If our center is to have credibility and be an attractive destination, we need to show what is happening to the environment around and what we’re doing to restore it.

Q What will it look like?

A Its location is what is so special.

To the north would be the nature and bicycle trail, which I’m working on another tack, to link the two communities of Rosehaven and North Beach. I have been to U.S. Fish and Wildlife Services, to the Army Corps of Engineers, to Maryland Department of Natural Resources to develop the trail. Permits will be required because the mile trail will be crossing a little bit of wetlands as it goes through the woods above Rt. 261, which is not a safe route to walk or bicycle. The trail will be asphalt paved and run almost a mile.

A sidewalk will connect this center with our other visitor’s center on the beach.

Q And what will you have there? Will it be like Battle Creek or Jug Bay?

A No, we’re going to do something different. We don’t need another typical nature center or museum. Educator Joanne Roberts and Wayne Clark, head of Museum Services for the state, are working with me to develop a mission that makes this unique. We want to marry the history of this town, which is tied to its location on the Bay, and the environment. We want to interpret that marriage and show how for the next 100 years we can continue to thrive and grow in this community in a way that sustains the environment.

Planning and building techniques, for instance. One thought is a Green Building and next to it a model home showing all the technology and material available to build in the most environmentally sustainable and friendly way. So people could come and see how to do it.

We’ll have a trail connecting this to areas in town, and maybe there people walking through would see how a particular concept or material has been used in this small town where we are building in a way friendly to the environment. That’s one of the ways of thinking.

A Special Place

Q What is North Beach celebrating on its centennial?

A Our town’s past. It’s been a very popular resort area that has suffered through some downturns in its economic well-being. The colorful and eclectic nature of this town is part of what makes it what it is, and we’re proud of that past.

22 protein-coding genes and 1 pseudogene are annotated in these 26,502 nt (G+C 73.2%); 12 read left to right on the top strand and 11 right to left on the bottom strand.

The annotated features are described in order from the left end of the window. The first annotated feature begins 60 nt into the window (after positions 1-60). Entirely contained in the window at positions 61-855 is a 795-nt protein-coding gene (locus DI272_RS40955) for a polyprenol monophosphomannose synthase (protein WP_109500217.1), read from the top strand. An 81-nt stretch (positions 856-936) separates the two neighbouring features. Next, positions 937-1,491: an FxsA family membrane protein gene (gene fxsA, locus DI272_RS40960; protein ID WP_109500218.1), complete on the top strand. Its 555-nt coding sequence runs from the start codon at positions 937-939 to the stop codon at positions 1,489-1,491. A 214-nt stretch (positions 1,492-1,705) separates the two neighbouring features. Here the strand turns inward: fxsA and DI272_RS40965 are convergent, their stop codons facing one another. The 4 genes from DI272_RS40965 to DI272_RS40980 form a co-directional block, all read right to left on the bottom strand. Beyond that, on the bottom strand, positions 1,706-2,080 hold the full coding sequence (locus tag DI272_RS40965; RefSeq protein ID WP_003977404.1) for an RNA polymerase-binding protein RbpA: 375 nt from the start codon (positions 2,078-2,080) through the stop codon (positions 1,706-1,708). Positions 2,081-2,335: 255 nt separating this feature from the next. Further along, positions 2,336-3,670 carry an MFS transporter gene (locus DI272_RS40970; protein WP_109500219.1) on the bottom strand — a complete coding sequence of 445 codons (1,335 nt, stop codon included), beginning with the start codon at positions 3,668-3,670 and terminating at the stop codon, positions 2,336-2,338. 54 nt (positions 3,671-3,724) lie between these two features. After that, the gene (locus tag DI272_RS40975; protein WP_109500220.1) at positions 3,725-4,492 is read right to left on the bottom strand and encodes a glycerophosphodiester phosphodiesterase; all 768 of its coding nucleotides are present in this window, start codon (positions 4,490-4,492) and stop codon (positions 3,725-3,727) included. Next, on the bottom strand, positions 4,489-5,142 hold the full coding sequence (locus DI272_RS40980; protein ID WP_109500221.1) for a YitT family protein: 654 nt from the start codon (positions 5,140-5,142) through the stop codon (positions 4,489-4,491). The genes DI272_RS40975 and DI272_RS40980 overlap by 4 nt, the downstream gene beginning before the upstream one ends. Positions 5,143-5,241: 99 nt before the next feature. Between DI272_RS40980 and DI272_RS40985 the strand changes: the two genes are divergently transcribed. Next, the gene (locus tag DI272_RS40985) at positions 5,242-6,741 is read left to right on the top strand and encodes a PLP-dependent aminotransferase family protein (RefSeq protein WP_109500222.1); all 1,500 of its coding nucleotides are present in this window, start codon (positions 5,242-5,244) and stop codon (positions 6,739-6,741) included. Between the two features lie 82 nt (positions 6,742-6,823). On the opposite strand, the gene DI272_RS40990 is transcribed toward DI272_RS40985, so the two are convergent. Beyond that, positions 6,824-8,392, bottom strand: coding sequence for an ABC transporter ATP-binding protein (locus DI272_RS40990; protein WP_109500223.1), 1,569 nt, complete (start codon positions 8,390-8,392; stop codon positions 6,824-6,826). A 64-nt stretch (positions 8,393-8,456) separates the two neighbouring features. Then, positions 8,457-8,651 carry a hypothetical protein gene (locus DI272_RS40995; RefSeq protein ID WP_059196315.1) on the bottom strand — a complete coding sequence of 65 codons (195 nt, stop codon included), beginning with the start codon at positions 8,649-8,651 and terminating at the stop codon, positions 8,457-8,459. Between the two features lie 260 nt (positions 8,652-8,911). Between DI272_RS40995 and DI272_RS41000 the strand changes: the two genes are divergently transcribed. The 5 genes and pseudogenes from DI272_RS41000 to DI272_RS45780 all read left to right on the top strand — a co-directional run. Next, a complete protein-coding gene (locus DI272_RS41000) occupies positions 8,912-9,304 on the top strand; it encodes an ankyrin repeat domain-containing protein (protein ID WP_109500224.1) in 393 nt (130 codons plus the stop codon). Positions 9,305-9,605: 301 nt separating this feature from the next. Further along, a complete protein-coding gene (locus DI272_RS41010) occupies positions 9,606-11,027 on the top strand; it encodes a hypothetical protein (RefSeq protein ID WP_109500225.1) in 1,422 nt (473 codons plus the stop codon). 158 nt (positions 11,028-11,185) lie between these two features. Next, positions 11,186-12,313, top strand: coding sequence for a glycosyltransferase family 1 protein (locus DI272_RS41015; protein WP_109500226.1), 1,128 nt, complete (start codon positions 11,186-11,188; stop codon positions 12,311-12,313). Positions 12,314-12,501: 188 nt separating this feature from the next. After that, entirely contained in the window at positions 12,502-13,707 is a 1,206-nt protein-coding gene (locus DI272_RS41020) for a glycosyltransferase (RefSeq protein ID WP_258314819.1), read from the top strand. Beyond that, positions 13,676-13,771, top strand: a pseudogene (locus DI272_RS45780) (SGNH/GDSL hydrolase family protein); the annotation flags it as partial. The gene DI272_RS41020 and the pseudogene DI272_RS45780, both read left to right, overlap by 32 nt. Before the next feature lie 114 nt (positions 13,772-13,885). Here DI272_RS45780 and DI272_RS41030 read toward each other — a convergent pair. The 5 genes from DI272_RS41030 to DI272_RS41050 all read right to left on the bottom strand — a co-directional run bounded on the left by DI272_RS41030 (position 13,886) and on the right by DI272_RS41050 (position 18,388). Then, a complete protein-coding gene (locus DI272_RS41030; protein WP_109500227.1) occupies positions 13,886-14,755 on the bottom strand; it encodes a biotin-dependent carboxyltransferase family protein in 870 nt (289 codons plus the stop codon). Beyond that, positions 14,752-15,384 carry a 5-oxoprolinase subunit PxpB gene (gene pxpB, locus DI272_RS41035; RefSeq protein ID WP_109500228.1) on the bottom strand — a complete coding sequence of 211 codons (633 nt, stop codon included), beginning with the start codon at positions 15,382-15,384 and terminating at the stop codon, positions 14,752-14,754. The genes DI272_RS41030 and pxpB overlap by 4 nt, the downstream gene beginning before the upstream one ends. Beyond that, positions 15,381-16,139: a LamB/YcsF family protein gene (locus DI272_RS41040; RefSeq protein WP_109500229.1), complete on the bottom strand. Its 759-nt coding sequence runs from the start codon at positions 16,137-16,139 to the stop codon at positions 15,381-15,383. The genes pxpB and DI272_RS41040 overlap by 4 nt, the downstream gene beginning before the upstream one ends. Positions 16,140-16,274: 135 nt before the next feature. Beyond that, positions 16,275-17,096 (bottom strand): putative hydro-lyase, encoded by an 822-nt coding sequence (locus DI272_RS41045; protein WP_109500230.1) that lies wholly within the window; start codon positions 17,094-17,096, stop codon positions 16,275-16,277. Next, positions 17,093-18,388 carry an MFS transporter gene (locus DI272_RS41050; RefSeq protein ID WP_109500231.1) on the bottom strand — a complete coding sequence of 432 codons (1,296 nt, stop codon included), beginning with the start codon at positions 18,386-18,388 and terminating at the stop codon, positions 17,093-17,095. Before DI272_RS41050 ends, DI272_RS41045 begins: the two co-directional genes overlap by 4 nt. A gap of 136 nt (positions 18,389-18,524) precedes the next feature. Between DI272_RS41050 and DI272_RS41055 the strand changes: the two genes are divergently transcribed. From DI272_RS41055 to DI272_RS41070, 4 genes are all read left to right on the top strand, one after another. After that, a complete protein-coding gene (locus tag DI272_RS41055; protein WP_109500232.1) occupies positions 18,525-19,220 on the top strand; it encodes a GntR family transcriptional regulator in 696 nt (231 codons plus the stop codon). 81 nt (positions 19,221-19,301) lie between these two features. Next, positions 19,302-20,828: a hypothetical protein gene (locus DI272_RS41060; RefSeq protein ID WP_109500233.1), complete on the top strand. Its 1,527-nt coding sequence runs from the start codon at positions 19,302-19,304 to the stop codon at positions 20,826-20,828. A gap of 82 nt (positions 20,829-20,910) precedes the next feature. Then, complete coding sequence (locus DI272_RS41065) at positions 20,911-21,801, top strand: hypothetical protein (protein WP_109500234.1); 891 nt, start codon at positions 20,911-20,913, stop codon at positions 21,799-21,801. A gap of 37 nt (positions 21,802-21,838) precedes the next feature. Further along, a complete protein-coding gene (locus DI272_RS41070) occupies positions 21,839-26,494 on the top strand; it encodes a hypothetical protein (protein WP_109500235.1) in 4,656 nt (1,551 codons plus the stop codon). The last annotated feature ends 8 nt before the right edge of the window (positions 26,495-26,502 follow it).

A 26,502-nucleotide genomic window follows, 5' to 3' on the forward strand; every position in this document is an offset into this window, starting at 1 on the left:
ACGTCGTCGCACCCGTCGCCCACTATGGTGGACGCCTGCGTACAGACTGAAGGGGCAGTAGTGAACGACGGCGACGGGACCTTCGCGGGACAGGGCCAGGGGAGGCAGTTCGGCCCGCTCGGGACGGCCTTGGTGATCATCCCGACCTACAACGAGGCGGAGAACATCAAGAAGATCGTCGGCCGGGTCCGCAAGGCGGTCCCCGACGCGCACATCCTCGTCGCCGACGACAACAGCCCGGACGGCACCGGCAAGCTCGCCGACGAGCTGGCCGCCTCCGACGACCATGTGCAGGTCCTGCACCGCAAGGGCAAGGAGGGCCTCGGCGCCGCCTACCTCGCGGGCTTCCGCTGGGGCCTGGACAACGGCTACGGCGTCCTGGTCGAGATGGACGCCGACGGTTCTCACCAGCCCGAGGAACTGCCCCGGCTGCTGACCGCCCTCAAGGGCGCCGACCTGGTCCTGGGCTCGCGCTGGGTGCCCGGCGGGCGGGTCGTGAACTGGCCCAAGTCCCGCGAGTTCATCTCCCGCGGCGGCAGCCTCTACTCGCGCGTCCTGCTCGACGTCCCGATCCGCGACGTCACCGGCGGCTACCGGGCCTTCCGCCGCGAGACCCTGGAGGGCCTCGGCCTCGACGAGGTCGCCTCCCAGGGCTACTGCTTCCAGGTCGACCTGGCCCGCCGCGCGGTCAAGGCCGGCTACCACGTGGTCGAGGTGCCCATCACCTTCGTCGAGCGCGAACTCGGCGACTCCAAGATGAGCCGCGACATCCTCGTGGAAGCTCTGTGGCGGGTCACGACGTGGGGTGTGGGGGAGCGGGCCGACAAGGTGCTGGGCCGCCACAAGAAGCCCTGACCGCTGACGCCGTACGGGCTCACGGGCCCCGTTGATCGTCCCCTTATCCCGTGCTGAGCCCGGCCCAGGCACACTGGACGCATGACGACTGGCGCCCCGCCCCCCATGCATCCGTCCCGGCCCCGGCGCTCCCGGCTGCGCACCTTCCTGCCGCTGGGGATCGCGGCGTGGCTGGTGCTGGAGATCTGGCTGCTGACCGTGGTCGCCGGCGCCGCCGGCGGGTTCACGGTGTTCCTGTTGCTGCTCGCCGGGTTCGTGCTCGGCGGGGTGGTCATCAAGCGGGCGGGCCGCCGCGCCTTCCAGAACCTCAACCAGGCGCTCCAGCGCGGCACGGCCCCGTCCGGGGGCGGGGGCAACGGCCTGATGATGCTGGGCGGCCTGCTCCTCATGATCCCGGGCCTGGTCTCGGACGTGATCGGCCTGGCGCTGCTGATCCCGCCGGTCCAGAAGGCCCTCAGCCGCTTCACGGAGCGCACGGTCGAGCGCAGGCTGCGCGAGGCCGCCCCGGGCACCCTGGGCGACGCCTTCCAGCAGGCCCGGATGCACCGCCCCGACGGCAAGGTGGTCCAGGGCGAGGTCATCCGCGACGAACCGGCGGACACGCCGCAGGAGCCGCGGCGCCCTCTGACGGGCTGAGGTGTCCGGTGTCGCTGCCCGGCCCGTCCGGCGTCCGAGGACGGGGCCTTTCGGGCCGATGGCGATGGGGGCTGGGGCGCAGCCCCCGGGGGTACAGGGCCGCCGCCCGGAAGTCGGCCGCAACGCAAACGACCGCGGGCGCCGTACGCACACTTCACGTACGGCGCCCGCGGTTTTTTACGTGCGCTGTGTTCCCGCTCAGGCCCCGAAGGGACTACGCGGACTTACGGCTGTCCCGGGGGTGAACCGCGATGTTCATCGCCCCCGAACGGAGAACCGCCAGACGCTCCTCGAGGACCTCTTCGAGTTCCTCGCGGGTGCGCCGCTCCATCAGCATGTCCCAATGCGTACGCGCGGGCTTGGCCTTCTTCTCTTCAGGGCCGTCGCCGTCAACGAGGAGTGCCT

While we celebrate that, I think most people are celebrating this rebirth that we all feel and that makes the residents very proud of their town. It’s desirable and attractive, not a place to leave and run away from.

Q Do you need a slogan? At 100 years old, is North Beach becoming Chesapeake Country’s first 21st century small town.

A It’s being born at this very moment.

See Good Bay Times for May events celebrating North Beach at 100.

Meet the Mayor

When we spoke with Mayor Mark Frazer in his Town Hall offices, he’d looked properly mayoral in gray hair and beard, a pressed blue work shirt and his Mayor’s cap, purchased in a tourist shop in New Orleans.

Frazer’s first words addressed the notion that he moved to North Beach to become mayor. Not so, he said. Living a bit away from the water in Chesapeake Beach had made him hungry for waterfront. His Atlantic Avenue home was, he said, his first chance to get on the water. He and Mary Mattingly have lived there since April, 1997.

“You fall in love with something like that right away. Small houses on small lots: People living close together: This is how I grew up in Washington, D.C. I’m very comfortable in a densely populated neighborhood.

“It was almost kismet, but it could as easily have been Chesapeake Beach.”

Frazer beat former mayor Dan Hartley in a hot race, after serving two terms as a Calvert County commissioner and four years on Calvert County’s Republican Central Committee “building the party in the county.”

Frazer had lived in Calvert since 1969, arriving as a young dentist to share a practice with the only other dentist in the county of 8,000 people. During his time as a commissioner, the county took the first steps to managing sudden rapid development. It levyed impact fees on new construction and imposed adequate public facilities fees, which tied recording of new subdivisions to available classroom space and adequate roads.

Since becoming mayor of North Beach, Frazer has returned to the Democratic party of his youth. He still works as a dentist, moonlighting as mayor of a small town because of the appeal of public service and, says he, “being able to implement a vision.”

“It just so happens that both Calvert County and North Beach were in need of individuals who could lead during a period of growth and at the same time bring the people along. I’m challenged by that.”

Copyright 2000
Bay Weekly